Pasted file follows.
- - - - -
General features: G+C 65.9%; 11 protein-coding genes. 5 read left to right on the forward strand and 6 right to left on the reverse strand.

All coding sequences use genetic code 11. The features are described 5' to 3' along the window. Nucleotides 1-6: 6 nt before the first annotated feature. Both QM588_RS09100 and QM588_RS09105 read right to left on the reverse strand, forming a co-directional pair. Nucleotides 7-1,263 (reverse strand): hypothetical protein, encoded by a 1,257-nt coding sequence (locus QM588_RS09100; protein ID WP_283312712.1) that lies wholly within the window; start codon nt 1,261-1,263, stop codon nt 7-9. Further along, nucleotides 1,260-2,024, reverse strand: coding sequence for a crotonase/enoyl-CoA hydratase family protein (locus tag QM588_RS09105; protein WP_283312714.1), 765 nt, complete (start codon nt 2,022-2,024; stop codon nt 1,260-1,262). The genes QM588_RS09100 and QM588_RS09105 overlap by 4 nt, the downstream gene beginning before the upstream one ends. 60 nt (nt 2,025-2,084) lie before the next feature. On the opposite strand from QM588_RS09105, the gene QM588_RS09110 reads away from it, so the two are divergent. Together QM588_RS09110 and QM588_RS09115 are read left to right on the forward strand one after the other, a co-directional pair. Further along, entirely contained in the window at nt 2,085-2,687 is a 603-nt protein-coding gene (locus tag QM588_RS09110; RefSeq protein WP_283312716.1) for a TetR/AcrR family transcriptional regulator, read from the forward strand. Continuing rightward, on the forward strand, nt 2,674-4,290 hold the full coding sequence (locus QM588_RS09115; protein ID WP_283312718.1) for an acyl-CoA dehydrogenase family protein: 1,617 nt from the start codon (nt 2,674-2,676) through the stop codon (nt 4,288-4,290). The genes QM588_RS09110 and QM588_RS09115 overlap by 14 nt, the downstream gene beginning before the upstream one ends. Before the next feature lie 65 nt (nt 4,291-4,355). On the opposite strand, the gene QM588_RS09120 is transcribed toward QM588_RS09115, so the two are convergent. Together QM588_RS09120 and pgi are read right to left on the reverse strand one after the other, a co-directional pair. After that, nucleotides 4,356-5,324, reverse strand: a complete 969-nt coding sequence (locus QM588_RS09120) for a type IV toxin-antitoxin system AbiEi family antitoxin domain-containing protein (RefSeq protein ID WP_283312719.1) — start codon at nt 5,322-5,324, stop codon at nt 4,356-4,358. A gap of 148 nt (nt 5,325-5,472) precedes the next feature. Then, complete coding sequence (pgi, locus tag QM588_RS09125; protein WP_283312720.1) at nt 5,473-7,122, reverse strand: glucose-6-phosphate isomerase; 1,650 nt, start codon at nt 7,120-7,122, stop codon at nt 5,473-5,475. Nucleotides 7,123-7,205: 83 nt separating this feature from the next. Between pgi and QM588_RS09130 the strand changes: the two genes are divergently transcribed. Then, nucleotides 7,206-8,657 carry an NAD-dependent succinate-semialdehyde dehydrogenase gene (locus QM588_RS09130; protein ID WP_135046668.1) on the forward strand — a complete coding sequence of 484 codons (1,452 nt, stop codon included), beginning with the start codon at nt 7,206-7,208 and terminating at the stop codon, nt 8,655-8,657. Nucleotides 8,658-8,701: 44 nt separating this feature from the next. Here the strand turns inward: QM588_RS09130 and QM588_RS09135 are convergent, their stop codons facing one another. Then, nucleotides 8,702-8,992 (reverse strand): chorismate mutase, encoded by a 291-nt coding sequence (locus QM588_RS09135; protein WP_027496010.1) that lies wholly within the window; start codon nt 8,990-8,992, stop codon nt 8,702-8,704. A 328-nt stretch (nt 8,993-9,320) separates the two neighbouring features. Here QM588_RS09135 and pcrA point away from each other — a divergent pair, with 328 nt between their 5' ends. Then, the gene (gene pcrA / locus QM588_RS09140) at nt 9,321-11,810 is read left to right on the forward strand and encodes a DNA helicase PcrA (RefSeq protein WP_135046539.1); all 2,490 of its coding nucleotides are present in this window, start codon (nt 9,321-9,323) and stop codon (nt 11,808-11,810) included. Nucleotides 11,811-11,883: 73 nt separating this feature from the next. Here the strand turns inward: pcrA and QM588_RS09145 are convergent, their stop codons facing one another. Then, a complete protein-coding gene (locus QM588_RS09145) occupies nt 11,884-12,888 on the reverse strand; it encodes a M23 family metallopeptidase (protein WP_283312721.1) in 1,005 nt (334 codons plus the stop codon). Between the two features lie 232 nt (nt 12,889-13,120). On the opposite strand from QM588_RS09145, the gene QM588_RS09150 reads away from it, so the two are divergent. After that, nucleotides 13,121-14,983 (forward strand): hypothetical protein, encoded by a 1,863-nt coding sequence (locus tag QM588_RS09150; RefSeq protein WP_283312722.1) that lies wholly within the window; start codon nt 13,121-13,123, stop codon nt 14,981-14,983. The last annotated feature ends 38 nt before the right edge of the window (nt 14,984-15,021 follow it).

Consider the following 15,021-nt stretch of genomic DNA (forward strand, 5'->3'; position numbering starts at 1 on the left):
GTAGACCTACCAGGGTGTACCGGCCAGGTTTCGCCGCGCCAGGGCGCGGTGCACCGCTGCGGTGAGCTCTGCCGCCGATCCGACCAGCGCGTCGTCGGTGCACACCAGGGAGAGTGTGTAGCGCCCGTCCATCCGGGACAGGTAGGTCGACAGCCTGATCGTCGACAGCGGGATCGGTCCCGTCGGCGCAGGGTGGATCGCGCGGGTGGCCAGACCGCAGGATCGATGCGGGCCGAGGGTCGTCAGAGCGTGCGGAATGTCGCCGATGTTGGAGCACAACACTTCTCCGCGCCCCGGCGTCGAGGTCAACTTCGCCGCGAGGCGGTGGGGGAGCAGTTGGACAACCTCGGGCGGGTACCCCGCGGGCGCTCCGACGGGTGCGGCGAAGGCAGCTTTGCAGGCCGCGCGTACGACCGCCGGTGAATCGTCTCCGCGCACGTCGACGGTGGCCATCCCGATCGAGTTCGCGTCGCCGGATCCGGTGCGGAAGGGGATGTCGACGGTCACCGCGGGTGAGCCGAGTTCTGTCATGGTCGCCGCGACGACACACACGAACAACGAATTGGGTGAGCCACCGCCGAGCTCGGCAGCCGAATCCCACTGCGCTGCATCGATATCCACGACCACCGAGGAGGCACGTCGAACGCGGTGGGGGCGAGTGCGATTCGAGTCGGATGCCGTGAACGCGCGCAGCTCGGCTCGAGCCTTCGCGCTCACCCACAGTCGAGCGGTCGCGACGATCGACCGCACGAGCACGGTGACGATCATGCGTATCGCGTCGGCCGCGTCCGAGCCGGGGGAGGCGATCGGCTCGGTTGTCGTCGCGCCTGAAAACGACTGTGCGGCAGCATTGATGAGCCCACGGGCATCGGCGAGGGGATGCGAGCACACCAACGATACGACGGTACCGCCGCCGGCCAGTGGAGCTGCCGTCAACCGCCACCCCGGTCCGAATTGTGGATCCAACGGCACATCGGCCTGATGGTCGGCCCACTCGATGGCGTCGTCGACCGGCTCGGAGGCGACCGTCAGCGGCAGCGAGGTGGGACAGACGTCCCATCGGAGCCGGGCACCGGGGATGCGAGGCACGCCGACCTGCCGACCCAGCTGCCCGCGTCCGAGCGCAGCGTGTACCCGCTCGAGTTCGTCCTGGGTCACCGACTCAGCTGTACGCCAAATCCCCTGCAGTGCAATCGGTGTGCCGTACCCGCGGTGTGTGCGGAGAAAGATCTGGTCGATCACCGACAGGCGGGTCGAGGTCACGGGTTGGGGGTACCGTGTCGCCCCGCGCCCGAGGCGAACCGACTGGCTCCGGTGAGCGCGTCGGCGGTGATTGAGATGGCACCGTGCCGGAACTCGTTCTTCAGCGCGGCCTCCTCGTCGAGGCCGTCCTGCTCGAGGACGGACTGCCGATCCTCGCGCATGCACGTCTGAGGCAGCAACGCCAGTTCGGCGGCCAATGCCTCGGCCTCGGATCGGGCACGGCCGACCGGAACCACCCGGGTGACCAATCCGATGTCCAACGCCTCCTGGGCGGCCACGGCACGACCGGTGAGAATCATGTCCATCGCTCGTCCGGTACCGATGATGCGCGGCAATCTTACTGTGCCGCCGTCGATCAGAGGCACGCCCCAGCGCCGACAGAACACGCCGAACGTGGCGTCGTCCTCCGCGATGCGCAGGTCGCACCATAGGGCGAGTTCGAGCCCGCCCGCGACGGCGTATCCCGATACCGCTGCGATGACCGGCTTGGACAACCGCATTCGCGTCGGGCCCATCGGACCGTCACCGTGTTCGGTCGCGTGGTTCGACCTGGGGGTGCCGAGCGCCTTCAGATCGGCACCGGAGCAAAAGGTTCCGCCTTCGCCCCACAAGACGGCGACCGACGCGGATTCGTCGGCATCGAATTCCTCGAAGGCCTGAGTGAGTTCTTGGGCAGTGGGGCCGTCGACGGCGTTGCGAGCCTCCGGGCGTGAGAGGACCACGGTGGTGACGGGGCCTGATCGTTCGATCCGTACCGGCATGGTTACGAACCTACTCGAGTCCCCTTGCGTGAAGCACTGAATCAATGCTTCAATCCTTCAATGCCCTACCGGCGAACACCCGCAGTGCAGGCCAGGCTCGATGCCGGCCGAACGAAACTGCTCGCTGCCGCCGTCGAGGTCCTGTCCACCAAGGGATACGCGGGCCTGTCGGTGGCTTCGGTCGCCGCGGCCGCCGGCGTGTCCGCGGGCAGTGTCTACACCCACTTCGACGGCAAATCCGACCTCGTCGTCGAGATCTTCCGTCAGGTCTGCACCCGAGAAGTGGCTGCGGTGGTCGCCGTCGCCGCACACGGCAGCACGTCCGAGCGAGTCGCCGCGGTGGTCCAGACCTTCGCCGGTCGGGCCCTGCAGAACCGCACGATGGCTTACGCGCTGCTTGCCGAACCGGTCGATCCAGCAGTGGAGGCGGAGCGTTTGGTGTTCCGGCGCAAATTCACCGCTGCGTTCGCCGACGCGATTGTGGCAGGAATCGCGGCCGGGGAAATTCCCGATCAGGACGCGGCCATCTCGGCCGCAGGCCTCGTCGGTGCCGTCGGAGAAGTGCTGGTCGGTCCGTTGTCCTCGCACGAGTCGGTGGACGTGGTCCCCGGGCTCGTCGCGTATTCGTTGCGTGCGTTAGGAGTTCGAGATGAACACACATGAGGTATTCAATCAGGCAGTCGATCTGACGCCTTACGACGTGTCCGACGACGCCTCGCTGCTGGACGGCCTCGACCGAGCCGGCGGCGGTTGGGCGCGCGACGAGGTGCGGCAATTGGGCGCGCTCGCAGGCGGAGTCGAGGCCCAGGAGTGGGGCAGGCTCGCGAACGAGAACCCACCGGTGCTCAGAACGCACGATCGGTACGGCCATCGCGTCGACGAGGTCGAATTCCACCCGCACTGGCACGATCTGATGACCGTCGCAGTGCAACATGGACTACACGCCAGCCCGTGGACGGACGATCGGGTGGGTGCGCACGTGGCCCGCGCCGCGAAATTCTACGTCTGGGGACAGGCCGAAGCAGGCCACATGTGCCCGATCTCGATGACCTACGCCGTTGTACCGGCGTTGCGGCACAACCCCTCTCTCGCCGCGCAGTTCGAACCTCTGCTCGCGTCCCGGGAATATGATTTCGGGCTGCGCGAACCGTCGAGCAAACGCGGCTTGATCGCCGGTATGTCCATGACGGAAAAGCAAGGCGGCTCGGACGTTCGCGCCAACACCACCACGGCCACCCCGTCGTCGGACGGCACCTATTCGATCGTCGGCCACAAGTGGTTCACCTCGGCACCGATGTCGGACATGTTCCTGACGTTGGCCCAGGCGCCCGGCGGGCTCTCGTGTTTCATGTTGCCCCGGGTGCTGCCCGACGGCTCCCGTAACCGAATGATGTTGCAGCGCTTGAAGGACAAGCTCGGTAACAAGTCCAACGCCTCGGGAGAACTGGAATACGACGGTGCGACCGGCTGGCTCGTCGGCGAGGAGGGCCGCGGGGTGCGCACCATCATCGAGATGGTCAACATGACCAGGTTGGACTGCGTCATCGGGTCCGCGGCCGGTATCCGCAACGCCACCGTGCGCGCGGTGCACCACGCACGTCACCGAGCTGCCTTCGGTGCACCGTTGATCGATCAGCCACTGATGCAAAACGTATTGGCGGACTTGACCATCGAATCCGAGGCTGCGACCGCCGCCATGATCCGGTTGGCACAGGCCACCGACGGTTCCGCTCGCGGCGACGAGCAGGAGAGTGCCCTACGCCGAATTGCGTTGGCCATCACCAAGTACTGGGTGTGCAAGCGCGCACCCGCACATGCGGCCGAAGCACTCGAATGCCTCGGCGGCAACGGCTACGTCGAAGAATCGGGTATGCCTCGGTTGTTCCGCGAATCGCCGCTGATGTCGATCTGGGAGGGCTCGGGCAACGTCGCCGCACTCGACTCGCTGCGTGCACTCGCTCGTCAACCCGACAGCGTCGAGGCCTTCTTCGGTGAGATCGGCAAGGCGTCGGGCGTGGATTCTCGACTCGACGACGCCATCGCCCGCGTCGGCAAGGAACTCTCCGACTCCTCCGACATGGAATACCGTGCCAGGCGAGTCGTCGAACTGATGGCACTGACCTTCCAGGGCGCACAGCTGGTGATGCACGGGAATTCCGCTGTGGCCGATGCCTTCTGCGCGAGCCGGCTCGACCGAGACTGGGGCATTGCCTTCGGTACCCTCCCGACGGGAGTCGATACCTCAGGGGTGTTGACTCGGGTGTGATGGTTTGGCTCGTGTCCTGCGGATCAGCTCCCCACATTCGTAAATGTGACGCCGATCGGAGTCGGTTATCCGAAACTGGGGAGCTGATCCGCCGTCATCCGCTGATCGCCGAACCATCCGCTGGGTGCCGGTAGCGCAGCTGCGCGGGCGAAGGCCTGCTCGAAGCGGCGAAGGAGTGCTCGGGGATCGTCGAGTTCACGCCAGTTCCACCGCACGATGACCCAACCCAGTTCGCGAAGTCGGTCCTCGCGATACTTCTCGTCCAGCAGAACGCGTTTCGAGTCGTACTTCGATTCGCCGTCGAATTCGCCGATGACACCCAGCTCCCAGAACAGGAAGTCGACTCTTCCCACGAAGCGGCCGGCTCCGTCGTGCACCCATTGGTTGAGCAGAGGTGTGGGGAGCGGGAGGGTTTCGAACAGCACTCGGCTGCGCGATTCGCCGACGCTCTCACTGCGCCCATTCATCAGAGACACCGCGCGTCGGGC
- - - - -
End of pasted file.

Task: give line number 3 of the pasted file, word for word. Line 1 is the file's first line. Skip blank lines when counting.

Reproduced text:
Consider the following 15,021-nt stretch of genomic DNA (forward strand, 5'->3'; position numbering starts at 1 on the left):